Between 1570 and 1670 the English population increased from around three to five million but it is estimated that 650,000 died of the plague.

As a large port town Lynn frequently suffered from outbreaks which could last several months. The Corporation responded to the epidemics by closing the town gates to all inward traffic and isolating victims in their houses (stay at home) as well as organising food supplies (especially rye bread) to sick and impoverished townspeople.

Lynn's old East Gate, shown here before it was demolished in 1800, was closed to traffic during times of plague (44398023)
Lynn’s old East Gate, shown here before it was demolished in 1800, was closed to traffic during times of plague (44398023)

The dead were buried as soon as possible. Cats and dogs were shot as likely to spread the plague (guard dogs excepted).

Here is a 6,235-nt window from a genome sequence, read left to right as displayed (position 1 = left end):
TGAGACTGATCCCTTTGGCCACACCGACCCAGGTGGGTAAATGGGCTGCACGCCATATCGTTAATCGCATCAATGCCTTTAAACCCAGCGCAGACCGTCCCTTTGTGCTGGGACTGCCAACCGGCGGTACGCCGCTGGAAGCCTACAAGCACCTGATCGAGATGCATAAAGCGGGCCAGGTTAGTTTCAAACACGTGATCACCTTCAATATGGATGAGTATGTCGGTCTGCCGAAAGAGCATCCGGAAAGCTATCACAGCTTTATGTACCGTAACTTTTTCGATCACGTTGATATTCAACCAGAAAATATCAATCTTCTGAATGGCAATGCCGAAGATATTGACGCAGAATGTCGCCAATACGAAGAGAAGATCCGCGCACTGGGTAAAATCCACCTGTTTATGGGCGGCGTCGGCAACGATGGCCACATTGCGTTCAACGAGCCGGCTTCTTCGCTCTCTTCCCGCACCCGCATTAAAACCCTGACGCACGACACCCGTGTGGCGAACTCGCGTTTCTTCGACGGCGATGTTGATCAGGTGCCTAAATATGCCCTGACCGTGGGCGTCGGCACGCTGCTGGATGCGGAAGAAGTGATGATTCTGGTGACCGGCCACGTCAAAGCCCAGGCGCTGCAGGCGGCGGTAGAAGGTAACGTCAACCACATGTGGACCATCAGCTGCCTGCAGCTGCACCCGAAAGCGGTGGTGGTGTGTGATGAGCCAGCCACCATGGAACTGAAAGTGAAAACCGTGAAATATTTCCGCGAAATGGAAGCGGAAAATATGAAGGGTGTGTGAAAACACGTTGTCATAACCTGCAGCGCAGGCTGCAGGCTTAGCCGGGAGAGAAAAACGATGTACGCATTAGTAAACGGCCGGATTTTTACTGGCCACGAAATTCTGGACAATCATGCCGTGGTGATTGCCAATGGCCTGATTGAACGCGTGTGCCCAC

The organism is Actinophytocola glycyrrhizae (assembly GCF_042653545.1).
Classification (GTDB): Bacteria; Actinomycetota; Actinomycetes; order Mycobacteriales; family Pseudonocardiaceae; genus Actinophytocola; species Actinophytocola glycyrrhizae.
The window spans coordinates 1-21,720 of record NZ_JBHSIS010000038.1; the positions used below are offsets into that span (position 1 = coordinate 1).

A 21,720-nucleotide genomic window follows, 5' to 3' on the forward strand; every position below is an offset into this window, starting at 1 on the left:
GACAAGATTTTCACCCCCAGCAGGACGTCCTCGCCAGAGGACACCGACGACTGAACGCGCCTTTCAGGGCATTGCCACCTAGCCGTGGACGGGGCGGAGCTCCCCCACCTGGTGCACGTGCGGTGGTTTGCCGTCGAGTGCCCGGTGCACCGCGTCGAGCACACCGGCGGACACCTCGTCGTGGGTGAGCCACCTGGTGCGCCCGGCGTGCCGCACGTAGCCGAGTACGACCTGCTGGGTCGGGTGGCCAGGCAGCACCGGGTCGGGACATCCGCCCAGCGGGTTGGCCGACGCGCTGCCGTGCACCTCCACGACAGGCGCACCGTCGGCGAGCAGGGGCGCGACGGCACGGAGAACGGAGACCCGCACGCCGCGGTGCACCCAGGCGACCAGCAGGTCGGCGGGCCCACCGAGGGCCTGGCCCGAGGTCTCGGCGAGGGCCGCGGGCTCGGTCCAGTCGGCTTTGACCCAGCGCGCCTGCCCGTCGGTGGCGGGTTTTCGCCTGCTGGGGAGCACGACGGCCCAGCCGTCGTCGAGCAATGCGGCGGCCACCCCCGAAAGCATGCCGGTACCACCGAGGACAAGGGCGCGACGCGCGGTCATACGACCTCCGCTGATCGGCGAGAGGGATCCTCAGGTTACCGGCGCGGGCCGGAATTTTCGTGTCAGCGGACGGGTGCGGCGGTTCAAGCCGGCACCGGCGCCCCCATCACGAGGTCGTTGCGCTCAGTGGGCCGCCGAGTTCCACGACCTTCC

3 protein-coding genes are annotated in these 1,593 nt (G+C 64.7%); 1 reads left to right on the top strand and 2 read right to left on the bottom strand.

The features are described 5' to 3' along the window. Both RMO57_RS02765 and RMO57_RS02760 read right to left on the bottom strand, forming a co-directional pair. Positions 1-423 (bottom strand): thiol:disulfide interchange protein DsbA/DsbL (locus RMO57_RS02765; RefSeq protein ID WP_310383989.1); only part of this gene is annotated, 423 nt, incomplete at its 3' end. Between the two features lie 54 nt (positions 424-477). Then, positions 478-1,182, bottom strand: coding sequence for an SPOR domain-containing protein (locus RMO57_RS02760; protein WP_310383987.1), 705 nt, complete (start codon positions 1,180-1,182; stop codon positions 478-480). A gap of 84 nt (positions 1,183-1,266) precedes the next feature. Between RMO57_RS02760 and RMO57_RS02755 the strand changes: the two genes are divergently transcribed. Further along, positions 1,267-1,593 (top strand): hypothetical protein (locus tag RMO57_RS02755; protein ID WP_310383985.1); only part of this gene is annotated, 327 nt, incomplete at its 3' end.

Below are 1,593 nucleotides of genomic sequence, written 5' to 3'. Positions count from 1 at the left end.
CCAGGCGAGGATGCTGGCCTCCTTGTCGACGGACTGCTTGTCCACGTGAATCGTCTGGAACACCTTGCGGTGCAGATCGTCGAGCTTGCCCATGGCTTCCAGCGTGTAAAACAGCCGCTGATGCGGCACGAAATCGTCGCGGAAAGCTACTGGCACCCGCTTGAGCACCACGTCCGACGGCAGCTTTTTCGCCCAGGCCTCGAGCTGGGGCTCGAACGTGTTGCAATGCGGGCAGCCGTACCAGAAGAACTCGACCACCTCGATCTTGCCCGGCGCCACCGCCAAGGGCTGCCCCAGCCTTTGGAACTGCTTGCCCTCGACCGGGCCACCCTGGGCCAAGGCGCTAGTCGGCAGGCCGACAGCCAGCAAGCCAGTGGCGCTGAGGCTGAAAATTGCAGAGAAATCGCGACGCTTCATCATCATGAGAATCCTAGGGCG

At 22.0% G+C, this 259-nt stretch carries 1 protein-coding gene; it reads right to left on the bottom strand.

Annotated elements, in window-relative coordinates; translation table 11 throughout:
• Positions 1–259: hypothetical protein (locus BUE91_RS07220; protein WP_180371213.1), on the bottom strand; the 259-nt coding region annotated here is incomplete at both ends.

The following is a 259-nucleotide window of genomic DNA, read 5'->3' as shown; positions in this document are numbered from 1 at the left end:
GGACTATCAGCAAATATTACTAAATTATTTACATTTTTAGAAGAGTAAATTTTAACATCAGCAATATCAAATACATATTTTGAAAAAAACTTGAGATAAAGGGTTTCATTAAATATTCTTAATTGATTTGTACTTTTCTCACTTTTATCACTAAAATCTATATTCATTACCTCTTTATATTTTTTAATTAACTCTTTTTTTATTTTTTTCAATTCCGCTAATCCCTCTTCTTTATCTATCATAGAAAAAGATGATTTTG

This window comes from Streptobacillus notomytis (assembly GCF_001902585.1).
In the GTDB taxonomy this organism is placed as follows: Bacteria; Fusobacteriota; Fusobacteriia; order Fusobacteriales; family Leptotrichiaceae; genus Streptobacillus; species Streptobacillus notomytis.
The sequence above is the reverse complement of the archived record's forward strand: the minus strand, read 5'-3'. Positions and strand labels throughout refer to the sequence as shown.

The Town Hall appointed wardens to enforce official regulations and the bellman patrolled the streets to warn residents.

The onset of the plague was naturally a disaster for the town’s economy as death rates and sickness increased with unemployment as workplaces and taverns closed.

Part of the old Lynn town wall (44398043)
Part of the old Lynn town wall (44398043)

Lynn’s weekly markets seem to have continued for healthy citizens who had no other access to food supplies (daily fish catches by the Northenders were invaluable).

Neither of Lynn’s fairs were held in 1540 because of the plague as the town was “greatly afflicted” with “hot burning agues and fluxes”. In 1541 an Act of Parliament supported by Cambridge and other inland towns suppressed both Lynn fairs seen as causing too much economic damage to others.